Like stonewashed jeans and the royal family, butter is back in fashion. Many people love that it's 'all natural', containing just cream, milk and sometimes salt. But all natural doesn't always mean healthy, especially if a food is consumed with abandon.
Here are the facts about butter, table spreads and other, natural alternatives — so you can decide what's best for you.
The skinny on fat
Butter tastes great, but it's very high in fat. Different foods contain different types of fat, each with their own chemical structure: saturated, trans fatty acids ('trans fat'), monounsaturated and polyunsaturated.
Trans fat is found naturally in some foods, such as butter, cheese and meat, and can also be created during a process called hydrogenation, which converts liquid oils into the solid fat needed to get the right consistency in certain foods.
Trans fat raises your risk of heart disease by increasing the LDL cholesterol, while lowering the HDL ('good') cholesterol, in your blood. HDL cholesterol is good because it helps stop LDL cholesterol from building up.
Polyunsaturated and monounsaturated fats, on the other hand, can reduce the risk of high cholesterol and heart disease when consumed in place of saturated and trans fats.
You can eat butter — sort of
Butter is made up of around 50% saturated fat and 4% trans fat. The World Health Organization (WHO) recommends that a person's daily diet consist of no more than 10% saturated fat (or, 10g of saturated fat for every 100g of food you eat) and 1% trans fat (or, 1g of trans fat for every 100g of food).
The Australian National Health and Medical Research Council (NHMRC) classes butter and foods rich in butter as 'discretionary items', meaning they should be consumed occasionally and in small amounts.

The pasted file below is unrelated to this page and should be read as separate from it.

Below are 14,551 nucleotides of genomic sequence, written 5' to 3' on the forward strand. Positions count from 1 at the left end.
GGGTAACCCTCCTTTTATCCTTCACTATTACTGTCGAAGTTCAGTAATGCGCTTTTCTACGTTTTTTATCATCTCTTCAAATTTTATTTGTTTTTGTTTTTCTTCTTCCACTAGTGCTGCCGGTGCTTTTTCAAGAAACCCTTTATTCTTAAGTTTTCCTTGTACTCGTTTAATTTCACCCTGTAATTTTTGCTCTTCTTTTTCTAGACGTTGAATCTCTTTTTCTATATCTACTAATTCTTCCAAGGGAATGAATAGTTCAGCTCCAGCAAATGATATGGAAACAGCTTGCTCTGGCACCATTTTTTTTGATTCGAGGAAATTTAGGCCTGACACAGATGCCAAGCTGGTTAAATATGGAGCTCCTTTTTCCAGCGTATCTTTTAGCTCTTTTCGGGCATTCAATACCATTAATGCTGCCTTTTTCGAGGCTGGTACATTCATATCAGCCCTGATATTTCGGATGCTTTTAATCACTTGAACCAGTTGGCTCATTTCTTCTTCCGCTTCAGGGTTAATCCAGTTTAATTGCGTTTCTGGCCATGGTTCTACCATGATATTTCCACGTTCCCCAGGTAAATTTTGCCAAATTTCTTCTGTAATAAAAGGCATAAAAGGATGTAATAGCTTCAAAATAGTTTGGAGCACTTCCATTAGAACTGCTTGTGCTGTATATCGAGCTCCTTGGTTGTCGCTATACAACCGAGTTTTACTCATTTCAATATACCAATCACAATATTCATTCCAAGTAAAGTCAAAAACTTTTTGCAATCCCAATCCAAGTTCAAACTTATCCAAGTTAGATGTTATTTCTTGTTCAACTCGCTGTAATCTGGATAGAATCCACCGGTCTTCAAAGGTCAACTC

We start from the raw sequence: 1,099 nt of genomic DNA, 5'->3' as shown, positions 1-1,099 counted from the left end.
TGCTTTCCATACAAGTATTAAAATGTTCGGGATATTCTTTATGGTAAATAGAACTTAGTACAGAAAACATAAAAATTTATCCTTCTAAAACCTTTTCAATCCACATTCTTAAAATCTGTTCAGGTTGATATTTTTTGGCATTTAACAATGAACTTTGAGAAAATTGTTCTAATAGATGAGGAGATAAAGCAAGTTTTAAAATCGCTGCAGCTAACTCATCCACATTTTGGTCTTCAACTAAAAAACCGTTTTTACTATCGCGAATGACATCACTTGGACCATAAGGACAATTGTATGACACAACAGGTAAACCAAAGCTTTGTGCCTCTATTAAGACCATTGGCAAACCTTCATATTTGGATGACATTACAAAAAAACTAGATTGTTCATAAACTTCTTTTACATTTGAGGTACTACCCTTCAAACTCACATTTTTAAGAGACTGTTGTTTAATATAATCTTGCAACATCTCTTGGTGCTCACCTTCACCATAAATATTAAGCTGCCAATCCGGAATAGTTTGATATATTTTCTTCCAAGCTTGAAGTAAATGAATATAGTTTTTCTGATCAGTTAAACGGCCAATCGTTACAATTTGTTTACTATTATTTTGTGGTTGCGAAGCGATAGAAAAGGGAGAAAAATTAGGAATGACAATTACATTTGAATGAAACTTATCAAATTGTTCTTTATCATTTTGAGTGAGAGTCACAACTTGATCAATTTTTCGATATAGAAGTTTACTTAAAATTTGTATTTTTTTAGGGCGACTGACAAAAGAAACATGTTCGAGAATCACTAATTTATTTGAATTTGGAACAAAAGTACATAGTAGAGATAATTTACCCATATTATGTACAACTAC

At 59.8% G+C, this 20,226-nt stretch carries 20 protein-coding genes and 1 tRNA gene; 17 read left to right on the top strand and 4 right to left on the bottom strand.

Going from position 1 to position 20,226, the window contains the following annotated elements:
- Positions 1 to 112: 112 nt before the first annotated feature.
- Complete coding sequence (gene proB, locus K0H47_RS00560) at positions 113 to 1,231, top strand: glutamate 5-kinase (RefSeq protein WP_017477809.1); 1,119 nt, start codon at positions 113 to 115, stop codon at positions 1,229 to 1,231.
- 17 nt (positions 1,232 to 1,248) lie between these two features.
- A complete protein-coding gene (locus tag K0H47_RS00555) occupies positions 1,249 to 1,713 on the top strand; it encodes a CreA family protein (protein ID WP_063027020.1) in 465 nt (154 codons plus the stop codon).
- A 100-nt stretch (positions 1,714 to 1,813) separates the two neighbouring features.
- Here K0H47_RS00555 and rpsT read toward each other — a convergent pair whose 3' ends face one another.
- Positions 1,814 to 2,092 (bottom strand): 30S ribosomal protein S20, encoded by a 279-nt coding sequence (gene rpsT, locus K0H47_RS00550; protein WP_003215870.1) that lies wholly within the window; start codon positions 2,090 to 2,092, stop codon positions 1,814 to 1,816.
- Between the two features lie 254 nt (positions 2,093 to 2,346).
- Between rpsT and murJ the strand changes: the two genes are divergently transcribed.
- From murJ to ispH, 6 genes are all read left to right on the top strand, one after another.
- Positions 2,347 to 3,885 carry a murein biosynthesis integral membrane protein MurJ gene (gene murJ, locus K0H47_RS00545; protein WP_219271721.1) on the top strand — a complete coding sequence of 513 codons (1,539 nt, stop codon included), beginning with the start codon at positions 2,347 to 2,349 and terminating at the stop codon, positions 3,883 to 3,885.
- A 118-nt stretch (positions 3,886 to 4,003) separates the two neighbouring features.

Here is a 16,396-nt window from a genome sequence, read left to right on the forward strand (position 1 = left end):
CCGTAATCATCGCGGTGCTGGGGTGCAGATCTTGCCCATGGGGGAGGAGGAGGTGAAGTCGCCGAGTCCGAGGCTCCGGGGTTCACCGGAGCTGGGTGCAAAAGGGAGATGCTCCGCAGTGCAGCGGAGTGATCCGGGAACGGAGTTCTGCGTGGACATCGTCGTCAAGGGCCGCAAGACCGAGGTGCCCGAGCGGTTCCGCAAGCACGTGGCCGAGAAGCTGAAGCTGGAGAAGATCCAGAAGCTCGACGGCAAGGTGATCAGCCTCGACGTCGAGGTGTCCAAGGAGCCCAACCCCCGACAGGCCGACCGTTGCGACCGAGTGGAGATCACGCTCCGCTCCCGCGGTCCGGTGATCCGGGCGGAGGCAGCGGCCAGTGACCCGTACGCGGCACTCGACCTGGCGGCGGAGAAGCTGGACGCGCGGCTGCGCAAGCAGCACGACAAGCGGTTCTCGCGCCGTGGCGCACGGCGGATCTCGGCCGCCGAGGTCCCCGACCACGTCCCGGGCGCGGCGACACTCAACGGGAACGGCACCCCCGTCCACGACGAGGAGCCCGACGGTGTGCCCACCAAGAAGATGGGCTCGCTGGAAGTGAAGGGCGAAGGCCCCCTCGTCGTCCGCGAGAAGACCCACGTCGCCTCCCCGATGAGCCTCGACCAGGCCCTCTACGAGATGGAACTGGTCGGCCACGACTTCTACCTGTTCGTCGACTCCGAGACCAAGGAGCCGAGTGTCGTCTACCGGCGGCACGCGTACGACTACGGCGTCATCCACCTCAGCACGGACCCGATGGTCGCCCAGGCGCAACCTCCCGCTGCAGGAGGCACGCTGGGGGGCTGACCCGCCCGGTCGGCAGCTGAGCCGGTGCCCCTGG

The NHMRC recommends replacing foods that contain mostly saturated fats such as butter, cream, cooking margarine (e.g. 'Fairy'), coconut oil and palm oil with foods that contain mostly (healthy) polyunsaturated and monounsaturated fats such as oils, spreads, nut butters and avocado.
If you don't have high cholesterol — you can ask your doctor about a simple test if not sure — and you can't live without butter, look for brands with lower saturated fat. You can check the label for this info. And perhaps don't eat butter like it's going out of fashion: aim for 1 teaspoon of butter on your toast, versus 1 tablespoon.
'I can't believe it's not butter'
Margarine was once maligned because it was high in trans fat. These days, instead of hydrogenation, food manufacturers use healthier methods to ensure margarine and other table spreads are, well, spreadable.
As a result, plant and veggie-based spreads contain, on average, just 0.2g of trans fat per 100g, compared with 4g of trans fat in 100g of butter. Plant spreads and margarine also have about 70% less saturated fat than butter.
There's nothing weird about the ingredients in table spreads, either (in case you were wondering). They're typically made mostly of vegetable oils such as canola, plus water, salt, emulsifier, milk solids, a preservative such as potassium sorbate, food acid, natural colours and flavours, and vitamins A and D.
Food Standards Australia New Zealand (FSANZ) checks that all additives and preservatives are both safe and necessary before they are used.
Can table spreads lower cholesterol?
Professor Bruce Neal, Deputy Executive Director of The George Institute for Global Health, says cholesterol-lowering spreads are his top pick.
"These spreads not only have less saturated fat than butter, they also contain plant sterols that reduce LDL cholesterol by about 10%," Professor Neal explains. "Though they are not an alternative to statins (cholesterol-lowering prescription medicines), they are cheaper, they're very likely to benefit you, and they are very unlikely to cause you harm."
To get the cholesterol-lowering benefit, however, you need to consume 25g (around 5 teaspoons) of these spreads each day.
If you love butter because it's natural, there are other unprocessed, equally-natural options, such as olive oil, avocado, nut butters and tahini. Compared with butter, these spreads offer unsaturated fats, minimal saturated fats and zero trans fats — all good for a healthier heart.
Watch this video by The George Institute for Global Health to learn more about butter.
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